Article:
Innovation is also needed in the future underlying operational philosophy of oil and gas companies. Major oil and gas companies are still looking to pursue innovation in this area as they strive to become more competitive in plays such as shale.
“The success of major oil and gas companies is still built around large-scale, expensive capital projects. Successfully managing these projects – such as a field development project with a liquefied natural gas train or the construction of a deepwater floating, production, storage and offloading vessel – requires all the moving parts to work flawlessly,” Scott said.
While the stage-gate process works for large, offshore projects, shale operations present different risks. A shale well can be contained quickly if a problem arises, and the associated loss is not as big.
“Because of safety and risk management practices, oil and gas companies historically have deployed new technology slowly to ensure they were fully baked,” Erlich commented. “Instead of deploying technology across an entire organization, companies are now starting with an individual business unit to prove a technology’s value. This is viewed as the way to accelerate value from digital technology and collaboration efforts without increasing the actual or perceived risk in operations.”
Using technology to provide continuous feedback on worker performance is another innovation oil and gas companies are pursuing to retain workers. For example, a manager can leave a meeting and immediately rate someone on how they did, Rachel Everaard, a principal with EY’s People Advisory Services practice, told Rigzone. Oil and gas companies also are incorporating technologies that enable the focus on collaboration and growing presence of virtual work teams.
Implementing technologies such as video conferencing not only is being done to accommodate millennials, but to be more judicious about cost and getting work done more efficiently. Innovative technology, such as simulation technology, also is being used to transfer the lessons learned by the older generation to the younger generation. Companies are turning to automation because of fewer available workers interested in working in remote locations, Everaard said.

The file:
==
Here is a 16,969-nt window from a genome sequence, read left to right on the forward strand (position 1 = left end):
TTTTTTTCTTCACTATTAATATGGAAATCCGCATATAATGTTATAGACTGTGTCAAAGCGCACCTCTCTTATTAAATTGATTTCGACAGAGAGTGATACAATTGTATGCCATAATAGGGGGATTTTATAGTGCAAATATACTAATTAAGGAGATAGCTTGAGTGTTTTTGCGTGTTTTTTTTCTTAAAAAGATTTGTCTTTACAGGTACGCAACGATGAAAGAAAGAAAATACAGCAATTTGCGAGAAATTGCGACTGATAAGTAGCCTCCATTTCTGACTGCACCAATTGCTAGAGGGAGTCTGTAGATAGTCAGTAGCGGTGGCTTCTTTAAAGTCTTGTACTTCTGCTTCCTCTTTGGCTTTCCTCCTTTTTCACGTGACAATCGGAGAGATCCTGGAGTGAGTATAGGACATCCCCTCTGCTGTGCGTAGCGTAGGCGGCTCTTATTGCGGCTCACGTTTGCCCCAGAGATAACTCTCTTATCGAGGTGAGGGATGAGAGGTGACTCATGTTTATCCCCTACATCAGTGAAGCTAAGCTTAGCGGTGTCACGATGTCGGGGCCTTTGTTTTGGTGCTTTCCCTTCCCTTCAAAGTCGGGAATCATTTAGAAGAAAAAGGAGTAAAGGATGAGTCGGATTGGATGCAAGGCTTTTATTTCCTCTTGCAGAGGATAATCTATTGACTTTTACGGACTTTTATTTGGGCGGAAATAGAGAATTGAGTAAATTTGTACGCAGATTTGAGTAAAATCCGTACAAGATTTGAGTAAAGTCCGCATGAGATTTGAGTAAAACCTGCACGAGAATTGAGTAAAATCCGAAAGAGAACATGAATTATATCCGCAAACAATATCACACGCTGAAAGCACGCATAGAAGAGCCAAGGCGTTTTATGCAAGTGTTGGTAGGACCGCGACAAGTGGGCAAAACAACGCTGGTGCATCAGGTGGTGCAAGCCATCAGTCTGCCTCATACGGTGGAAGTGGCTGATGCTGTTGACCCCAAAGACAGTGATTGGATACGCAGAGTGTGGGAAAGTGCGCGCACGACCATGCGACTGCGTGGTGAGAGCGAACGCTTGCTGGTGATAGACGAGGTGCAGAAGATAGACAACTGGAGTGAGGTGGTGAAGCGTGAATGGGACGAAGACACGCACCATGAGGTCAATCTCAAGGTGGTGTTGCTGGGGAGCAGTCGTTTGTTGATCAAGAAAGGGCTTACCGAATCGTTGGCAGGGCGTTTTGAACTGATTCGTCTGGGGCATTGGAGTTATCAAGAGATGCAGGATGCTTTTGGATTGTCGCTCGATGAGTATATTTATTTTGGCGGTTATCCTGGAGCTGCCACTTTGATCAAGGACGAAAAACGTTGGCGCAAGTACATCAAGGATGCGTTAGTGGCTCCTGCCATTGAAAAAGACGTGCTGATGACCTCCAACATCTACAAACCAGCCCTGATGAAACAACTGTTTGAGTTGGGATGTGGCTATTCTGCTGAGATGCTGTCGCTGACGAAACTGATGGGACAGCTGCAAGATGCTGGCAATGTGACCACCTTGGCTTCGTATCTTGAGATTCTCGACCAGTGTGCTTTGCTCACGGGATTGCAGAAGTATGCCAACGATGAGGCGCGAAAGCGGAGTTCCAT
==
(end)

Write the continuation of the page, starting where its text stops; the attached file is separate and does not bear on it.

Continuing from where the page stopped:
Smaller, more nimble teams that are diverse in their thinking will be critical to companies’ future success, Vaccaro said.
“These teams should be multi-modal teams, which combine workers with different areas of expertise to identify ideas and conduct preliminary tests to see if they offer enough sufficient value to be scaled throughout an organization,” Vaccaro stated.
Innovation Needed in Oil, Gas Hiring, Work Practices
Oil and gas companies have been exploring innovative ways to hire and retain millennial workers, Everaard stated. One example is Exxon Mobil Corp.’s construction of a large campus north of Houston to serve as a central hub for its operations.
“The idea of a campus environment was to show that they were much more collaborative and a less hierarchical environment,” Everaard told Rigzone.
Companies are also offering community service programs that go beyond the typical United Way program and stress management and mindfulness programs.
“From the physical work environment to training, job assignment programs and rewards, innovative oil and gas companies are rebranding themselves to prepare for the competitive hiring market when oil and gas prices recover. Not only are companies having to ensure they can edge out industry competitors, but be able to compete with other industries in attracting millennials,” Everaard noted.
Scott told Rigzone sees the need for industry to be innovative in getting its message across on the benefits of oil and gas.
“The industry is losing the battle for the mind and soul of the American and global populations,” said Scott. Noting that medicines, mobility products, consumer goods, and technology and communication products wouldn’t exist without the underlying impact of oil and gas, “we would live a very meager existence if we moved hydrocarbons out of our lives.”